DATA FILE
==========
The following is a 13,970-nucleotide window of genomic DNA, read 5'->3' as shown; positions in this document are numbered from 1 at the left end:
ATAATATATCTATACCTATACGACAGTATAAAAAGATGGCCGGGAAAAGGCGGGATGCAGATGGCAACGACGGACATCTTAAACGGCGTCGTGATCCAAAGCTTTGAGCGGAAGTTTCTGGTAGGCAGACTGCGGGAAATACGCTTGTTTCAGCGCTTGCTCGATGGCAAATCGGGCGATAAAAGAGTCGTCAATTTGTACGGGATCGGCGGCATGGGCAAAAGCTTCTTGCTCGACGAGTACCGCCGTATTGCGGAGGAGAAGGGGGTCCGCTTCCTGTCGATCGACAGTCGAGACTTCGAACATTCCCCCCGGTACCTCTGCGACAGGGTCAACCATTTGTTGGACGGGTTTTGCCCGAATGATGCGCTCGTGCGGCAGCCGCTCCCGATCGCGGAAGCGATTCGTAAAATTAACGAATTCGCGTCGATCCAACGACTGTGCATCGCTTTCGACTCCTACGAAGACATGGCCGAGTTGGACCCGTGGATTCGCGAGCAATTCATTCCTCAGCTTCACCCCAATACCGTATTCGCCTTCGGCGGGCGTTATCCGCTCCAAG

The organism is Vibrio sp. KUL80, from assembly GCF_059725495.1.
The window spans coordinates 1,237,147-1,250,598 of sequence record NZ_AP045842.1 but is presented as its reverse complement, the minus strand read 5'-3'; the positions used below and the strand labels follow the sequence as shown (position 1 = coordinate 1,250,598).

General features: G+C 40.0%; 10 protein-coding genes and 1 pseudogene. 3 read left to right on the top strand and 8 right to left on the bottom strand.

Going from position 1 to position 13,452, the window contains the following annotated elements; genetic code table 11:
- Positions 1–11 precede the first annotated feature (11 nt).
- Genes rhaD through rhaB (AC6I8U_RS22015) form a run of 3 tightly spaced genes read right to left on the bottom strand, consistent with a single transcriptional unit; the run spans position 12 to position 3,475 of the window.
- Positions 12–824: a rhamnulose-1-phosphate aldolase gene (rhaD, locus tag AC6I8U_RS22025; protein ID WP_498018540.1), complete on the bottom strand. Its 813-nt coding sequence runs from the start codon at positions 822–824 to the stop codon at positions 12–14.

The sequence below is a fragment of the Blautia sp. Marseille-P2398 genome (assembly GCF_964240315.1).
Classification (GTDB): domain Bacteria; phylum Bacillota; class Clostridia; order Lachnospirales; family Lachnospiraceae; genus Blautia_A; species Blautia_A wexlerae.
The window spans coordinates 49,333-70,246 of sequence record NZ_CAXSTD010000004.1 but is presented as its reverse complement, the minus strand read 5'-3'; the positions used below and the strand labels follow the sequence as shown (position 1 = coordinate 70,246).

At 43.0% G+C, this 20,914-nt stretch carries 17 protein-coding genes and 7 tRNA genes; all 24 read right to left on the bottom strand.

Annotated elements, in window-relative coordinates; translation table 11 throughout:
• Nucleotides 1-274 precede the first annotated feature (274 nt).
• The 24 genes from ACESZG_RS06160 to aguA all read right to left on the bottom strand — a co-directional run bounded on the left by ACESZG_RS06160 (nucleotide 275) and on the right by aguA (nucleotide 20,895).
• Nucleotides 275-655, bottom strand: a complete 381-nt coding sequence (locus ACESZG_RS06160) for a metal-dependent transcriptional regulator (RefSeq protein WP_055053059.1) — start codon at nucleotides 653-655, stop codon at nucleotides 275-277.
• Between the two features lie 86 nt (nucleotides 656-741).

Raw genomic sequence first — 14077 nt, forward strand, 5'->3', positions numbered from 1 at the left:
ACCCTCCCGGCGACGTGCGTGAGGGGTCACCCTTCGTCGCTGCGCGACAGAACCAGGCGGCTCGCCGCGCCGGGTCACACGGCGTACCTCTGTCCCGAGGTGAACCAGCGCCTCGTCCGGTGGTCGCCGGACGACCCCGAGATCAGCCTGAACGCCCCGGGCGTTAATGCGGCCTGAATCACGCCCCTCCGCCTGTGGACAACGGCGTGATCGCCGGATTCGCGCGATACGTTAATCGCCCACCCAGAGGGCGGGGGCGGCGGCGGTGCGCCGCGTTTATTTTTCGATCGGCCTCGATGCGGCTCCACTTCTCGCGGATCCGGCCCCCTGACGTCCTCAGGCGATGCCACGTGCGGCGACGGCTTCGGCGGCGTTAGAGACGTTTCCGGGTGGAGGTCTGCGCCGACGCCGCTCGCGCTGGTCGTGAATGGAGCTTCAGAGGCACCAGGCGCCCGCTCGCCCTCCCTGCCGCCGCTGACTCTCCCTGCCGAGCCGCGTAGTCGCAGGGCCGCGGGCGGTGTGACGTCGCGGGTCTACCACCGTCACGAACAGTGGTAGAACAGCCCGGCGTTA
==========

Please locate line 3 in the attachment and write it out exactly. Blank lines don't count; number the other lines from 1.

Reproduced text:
The organism is Vibrio sp. KUL80, from assembly GCF_059725495.1.